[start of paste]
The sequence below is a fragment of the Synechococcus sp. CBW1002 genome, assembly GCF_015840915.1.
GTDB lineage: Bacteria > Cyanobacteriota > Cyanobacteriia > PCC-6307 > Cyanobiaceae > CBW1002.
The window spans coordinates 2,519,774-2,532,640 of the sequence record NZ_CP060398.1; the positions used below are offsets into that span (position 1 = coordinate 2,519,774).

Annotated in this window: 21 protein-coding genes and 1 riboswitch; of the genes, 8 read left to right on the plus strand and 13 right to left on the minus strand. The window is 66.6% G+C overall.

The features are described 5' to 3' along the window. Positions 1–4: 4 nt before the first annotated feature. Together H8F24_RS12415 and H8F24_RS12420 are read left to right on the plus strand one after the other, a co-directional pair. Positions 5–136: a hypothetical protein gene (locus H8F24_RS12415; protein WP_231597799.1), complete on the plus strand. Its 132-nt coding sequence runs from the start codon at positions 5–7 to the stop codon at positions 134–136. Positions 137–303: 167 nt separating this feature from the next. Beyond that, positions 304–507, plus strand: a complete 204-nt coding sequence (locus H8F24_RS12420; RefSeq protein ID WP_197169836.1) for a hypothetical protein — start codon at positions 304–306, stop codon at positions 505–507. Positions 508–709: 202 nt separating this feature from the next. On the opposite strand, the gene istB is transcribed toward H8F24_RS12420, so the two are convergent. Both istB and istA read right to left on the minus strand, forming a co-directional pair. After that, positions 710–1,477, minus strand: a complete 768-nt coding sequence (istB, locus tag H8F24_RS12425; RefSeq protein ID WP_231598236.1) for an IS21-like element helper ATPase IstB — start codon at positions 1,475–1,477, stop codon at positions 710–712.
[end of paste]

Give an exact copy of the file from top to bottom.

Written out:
The sequence below is a fragment of the Synechococcus sp. CBW1002 genome, assembly GCF_015840915.1.
GTDB lineage: Bacteria > Cyanobacteriota > Cyanobacteriia > PCC-6307 > Cyanobiaceae > CBW1002.
The window spans coordinates 2,519,774-2,532,640 of the sequence record NZ_CP060398.1; the positions used below are offsets into that span (position 1 = coordinate 2,519,774).

Annotated in this window: 21 protein-coding genes and 1 riboswitch; of the genes, 8 read left to right on the plus strand and 13 right to left on the minus strand. The window is 66.6% G+C overall.

The features are described 5' to 3' along the window. Positions 1–4: 4 nt before the first annotated feature. Together H8F24_RS12415 and H8F24_RS12420 are read left to right on the plus strand one after the other, a co-directional pair. Positions 5–136: a hypothetical protein gene (locus H8F24_RS12415; protein WP_231597799.1), complete on the plus strand. Its 132-nt coding sequence runs from the start codon at positions 5–7 to the stop codon at positions 134–136. Positions 137–303: 167 nt separating this feature from the next. Beyond that, positions 304–507, plus strand: a complete 204-nt coding sequence (locus H8F24_RS12420; RefSeq protein ID WP_197169836.1) for a hypothetical protein — start codon at positions 304–306, stop codon at positions 505–507. Positions 508–709: 202 nt separating this feature from the next. On the opposite strand, the gene istB is transcribed toward H8F24_RS12420, so the two are convergent. Both istB and istA read right to left on the minus strand, forming a co-directional pair. After that, positions 710–1,477, minus strand: a complete 768-nt coding sequence (istB, locus tag H8F24_RS12425; RefSeq protein ID WP_231598236.1) for an IS21-like element helper ATPase IstB — start codon at positions 1,475–1,477, stop codon at positions 710–712.